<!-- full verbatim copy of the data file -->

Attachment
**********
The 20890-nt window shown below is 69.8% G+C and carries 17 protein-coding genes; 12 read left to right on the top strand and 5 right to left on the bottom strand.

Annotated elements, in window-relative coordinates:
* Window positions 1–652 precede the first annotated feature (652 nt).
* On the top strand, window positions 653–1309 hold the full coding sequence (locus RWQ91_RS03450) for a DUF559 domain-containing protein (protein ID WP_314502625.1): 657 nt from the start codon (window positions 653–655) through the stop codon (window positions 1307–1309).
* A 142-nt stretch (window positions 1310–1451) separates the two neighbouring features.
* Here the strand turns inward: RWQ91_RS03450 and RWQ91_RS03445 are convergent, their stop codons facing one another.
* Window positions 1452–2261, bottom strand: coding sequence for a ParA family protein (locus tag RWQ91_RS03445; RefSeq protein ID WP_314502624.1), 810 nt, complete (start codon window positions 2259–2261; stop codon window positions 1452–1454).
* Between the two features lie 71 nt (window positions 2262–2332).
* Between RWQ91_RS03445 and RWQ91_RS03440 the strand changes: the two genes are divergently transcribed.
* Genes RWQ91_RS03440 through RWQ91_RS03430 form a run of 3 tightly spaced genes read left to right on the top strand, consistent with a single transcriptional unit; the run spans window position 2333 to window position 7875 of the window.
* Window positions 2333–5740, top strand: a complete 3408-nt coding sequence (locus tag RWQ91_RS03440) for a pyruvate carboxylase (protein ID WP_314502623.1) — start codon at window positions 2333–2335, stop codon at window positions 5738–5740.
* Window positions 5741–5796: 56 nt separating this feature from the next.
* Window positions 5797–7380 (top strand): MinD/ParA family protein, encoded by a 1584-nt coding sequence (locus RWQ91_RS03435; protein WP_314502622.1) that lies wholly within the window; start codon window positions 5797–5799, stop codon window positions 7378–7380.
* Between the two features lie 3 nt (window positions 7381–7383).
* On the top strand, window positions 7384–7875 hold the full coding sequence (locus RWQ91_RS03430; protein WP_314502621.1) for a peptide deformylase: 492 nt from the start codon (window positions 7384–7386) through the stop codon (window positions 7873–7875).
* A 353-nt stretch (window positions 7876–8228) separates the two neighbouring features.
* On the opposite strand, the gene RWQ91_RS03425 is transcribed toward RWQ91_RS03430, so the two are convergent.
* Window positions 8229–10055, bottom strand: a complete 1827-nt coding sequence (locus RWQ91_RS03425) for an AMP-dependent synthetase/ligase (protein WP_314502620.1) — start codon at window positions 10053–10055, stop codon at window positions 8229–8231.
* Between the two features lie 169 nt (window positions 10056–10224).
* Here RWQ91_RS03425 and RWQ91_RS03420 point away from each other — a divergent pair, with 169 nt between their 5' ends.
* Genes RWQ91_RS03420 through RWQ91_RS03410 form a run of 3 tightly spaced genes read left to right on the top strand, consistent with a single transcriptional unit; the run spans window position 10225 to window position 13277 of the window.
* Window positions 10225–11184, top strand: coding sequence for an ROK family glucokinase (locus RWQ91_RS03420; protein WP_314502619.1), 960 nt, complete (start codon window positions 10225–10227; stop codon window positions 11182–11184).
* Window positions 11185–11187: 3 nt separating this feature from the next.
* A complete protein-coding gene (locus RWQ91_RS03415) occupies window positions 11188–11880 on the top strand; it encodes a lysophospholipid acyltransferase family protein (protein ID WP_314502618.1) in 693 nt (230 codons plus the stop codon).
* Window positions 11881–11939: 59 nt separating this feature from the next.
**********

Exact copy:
The 20890-nt window shown below is 69.8% G+C and carries 17 protein-coding genes; 12 read left to right on the top strand and 5 right to left on the bottom strand.

Annotated elements, in window-relative coordinates:
* Window positions 1–652 precede the first annotated feature (652 nt).
* On the top strand, window positions 653–1309 hold the full coding sequence (locus RWQ91_RS03450) for a DUF559 domain-containing protein (protein ID WP_314502625.1): 657 nt from the start codon (window positions 653–655) through the stop codon (window positions 1307–1309).
* A 142-nt stretch (window positions 1310–1451) separates the two neighbouring features.
* Here the strand turns inward: RWQ91_RS03450 and RWQ91_RS03445 are convergent, their stop codons facing one another.
* Window positions 1452–2261, bottom strand: coding sequence for a ParA family protein (locus tag RWQ91_RS03445; RefSeq protein ID WP_314502624.1), 810 nt, complete (start codon window positions 2259–2261; stop codon window positions 1452–1454).
* Between the two features lie 71 nt (window positions 2262–2332).
* Between RWQ91_RS03445 and RWQ91_RS03440 the strand changes: the two genes are divergently transcribed.
* Genes RWQ91_RS03440 through RWQ91_RS03430 form a run of 3 tightly spaced genes read left to right on the top strand, consistent with a single transcriptional unit; the run spans window position 2333 to window position 7875 of the window.
* Window positions 2333–5740, top strand: a complete 3408-nt coding sequence (locus tag RWQ91_RS03440) for a pyruvate carboxylase (protein ID WP_314502623.1) — start codon at window positions 2333–2335, stop codon at window positions 5738–5740.
* Window positions 5741–5796: 56 nt separating this feature from the next.
* Window positions 5797–7380 (top strand): MinD/ParA family protein, encoded by a 1584-nt coding sequence (locus RWQ91_RS03435; protein WP_314502622.1) that lies wholly within the window; start codon window positions 5797–5799, stop codon window positions 7378–7380.
* Between the two features lie 3 nt (window positions 7381–7383).
* On the top strand, window positions 7384–7875 hold the full coding sequence (locus RWQ91_RS03430; protein WP_314502621.1) for a peptide deformylase: 492 nt from the start codon (window positions 7384–7386) through the stop codon (window positions 7873–7875).
* A 353-nt stretch (window positions 7876–8228) separates the two neighbouring features.
* On the opposite strand, the gene RWQ91_RS03425 is transcribed toward RWQ91_RS03430, so the two are convergent.
* Window positions 8229–10055, bottom strand: a complete 1827-nt coding sequence (locus RWQ91_RS03425) for an AMP-dependent synthetase/ligase (protein WP_314502620.1) — start codon at window positions 10053–10055, stop codon at window positions 8229–8231.
* Between the two features lie 169 nt (window positions 10056–10224).
* Here RWQ91_RS03425 and RWQ91_RS03420 point away from each other — a divergent pair, with 169 nt between their 5' ends.
* Genes RWQ91_RS03420 through RWQ91_RS03410 form a run of 3 tightly spaced genes read left to right on the top strand, consistent with a single transcriptional unit; the run spans window position 10225 to window position 13277 of the window.
* Window positions 10225–11184, top strand: coding sequence for an ROK family glucokinase (locus RWQ91_RS03420; protein WP_314502619.1), 960 nt, complete (start codon window positions 10225–10227; stop codon window positions 11182–11184).
* Window positions 11185–11187: 3 nt separating this feature from the next.
* A complete protein-coding gene (locus RWQ91_RS03415) occupies window positions 11188–11880 on the top strand; it encodes a lysophospholipid acyltransferase family protein (protein ID WP_314502618.1) in 693 nt (230 codons plus the stop codon).
* Window positions 11881–11939: 59 nt separating this feature from the next.